Commercial

Japan Airlines Invests $10M in US Company Building Supersonic Airliner

By S.L. Fuller | December 5, 2017

Image courtesy of Japan Airlines and Boom Supersonic

Image courtesy of Japan Airlines and Boom Supersonic

For $10 million, Japan Airlines (JAL) is backing commercial supersonic travel. A strategic investment in U.S.-based Boom Supersonic sets the airline up for an opportunity to collaboratively design — and possibly purchase — Mach 2.2 aircraft.

“We’ve been working with Japan Airlines behind the scenes for over a year now,” said Blake Scholl, founder and CEO of Boom Supersonic. “JAL’s passionate, visionary team offers decades of practical knowledge and wisdom on everything from the passenger experience to technical operations. We’re thrilled to be working with JAL to develop a reliable, easily maintained aircraft that will provide revolutionary speed to passengers. Our goal is to develop an airliner that will be a great addition to any international airline’s fleet.”

Boom Supersonic’s airliner concept travels at 1,451 mph and carries 55 passengers. According to the company’s website, medium-bypass turbofan engines that are based on a proven commercial engine core would deliver quiet takeoff and efficient supersonic cruise. A slender fuselage and refined delta wing have been optimized through 1,000-plus simulated wind tunnel tests to make the design more aerodynamic. Carbon fiber-reinforced plastic would be able to withstand the intense heat of supersonic flight, while also providing a lightweight and strong structure.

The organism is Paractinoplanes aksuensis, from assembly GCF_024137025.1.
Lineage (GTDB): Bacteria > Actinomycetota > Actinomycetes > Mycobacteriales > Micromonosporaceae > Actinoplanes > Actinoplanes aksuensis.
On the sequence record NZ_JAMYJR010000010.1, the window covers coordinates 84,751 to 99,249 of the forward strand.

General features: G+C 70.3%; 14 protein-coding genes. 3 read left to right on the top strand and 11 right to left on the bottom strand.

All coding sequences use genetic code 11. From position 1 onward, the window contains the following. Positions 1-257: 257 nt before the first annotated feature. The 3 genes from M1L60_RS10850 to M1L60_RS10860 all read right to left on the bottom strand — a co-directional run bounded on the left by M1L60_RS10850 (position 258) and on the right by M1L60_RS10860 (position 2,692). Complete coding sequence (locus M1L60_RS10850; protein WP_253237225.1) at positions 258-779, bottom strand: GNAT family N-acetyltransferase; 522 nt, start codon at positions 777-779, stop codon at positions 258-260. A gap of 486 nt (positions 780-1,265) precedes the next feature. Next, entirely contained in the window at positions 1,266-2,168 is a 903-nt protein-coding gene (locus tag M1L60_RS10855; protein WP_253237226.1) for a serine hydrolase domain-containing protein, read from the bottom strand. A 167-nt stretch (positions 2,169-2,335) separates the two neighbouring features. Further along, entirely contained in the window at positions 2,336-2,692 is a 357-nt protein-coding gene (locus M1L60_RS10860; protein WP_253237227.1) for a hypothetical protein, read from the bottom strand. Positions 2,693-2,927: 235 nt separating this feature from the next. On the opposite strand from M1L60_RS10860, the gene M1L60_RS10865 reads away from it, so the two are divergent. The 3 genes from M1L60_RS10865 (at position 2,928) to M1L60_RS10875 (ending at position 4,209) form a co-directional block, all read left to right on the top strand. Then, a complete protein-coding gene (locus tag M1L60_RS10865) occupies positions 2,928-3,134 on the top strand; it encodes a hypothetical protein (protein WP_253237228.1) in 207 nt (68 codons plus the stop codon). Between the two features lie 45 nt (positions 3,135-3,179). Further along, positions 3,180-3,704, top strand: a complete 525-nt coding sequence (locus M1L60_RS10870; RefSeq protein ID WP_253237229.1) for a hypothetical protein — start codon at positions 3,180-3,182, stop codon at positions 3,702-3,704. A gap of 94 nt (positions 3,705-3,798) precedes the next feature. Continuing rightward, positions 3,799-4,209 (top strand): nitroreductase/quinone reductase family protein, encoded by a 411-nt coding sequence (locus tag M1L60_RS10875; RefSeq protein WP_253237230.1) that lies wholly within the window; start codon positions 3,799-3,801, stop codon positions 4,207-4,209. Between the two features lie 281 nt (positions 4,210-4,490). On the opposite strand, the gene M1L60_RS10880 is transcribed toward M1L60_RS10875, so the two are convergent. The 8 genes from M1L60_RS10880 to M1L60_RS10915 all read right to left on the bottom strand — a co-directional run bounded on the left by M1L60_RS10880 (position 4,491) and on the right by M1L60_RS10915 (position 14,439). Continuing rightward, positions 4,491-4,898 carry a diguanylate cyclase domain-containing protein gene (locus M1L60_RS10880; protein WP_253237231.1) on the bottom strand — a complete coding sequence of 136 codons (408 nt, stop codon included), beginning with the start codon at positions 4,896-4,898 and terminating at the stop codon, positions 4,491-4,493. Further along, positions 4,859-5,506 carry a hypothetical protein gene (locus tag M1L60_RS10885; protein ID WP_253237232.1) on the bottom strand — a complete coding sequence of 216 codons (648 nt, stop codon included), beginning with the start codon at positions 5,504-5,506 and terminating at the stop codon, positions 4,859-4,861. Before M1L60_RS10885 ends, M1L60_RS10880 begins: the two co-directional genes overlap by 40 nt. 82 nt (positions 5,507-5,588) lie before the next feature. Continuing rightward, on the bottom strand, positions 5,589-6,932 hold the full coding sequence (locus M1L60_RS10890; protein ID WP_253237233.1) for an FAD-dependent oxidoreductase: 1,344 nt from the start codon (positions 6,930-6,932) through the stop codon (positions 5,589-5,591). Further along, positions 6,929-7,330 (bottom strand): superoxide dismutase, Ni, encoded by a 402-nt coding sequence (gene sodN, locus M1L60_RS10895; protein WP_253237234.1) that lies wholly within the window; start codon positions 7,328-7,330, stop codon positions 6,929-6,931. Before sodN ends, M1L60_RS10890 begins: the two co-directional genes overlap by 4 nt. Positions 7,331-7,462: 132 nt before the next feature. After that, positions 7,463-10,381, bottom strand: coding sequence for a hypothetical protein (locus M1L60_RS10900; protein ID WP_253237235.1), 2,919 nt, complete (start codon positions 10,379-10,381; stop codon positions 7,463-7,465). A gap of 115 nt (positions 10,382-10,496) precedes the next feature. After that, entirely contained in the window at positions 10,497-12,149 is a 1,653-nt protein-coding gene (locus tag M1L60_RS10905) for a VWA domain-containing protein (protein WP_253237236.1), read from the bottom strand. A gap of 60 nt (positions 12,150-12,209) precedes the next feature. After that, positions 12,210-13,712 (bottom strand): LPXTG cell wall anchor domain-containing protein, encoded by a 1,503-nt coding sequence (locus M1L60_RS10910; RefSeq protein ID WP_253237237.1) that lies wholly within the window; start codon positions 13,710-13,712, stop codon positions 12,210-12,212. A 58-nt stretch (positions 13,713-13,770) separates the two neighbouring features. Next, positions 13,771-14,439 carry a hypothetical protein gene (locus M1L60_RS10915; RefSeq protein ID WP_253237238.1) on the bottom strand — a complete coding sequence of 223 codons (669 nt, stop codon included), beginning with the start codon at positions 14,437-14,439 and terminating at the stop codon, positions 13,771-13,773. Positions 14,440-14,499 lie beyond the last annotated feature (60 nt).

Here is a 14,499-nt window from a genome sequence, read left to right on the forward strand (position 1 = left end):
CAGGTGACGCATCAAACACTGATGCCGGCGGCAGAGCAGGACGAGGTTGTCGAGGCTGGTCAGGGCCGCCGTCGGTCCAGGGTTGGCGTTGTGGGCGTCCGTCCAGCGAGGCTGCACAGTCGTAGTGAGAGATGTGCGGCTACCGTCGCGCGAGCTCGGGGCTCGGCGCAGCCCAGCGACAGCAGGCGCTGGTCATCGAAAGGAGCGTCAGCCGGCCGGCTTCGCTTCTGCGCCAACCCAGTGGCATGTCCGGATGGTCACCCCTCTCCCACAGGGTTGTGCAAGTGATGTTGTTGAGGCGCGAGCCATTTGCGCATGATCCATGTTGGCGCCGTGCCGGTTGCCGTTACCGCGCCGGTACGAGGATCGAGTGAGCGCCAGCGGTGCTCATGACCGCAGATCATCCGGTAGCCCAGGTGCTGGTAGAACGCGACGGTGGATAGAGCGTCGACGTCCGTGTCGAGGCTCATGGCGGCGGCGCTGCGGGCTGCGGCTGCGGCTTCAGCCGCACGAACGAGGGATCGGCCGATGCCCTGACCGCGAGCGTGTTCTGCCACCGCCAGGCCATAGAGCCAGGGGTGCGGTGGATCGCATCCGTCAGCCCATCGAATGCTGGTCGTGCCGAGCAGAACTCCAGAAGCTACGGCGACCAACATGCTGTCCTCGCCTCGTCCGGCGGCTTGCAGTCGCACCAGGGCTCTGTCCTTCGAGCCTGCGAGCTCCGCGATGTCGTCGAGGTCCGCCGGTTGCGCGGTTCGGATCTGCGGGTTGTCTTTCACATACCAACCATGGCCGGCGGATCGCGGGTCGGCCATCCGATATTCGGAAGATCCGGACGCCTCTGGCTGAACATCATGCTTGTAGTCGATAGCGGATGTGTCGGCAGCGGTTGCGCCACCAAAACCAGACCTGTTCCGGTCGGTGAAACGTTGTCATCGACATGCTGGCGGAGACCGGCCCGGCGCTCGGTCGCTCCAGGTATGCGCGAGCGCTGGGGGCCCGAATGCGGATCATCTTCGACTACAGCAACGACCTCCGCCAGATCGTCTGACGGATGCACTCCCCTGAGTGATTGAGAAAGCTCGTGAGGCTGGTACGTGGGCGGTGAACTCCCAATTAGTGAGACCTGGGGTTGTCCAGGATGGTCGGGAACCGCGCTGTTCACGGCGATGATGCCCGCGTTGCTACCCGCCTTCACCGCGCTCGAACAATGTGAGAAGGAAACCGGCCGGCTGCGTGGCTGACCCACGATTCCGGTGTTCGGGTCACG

Boom Supersonic’s hangar is located at Centennia Airport in Colorado. Next year the company plans to fly “the first independently developed supersonic jet,” the XB-1 — powered by three General Electric J85-21 turbojet engines. These are fed by three variable geometry supersonic intakes, according to the company. Each engine has a variable geometry nozzle system. The XB-1 uses a compact turbojet engine, while the production airliner uses a medium-bypass turbofan engine for additional quiet and efficiency, Boom Supersonic said.

Subsonic flight tests would be conducted east of the Denver metro area, with supersonic flight proven near Edwards Air Force Base in Southern California in partnership with Virgin Galactic, according to the company’s website.

The agreement has JAL collaborating with Boom Supersonic to refine the aircraft design and help define the passenger experience for supersonic travel, the airline said. It also gets the option to purchase up to 20 Boom Supersonic aircraft through a pre-order arrangement — joining Virgin Group as an option holder.

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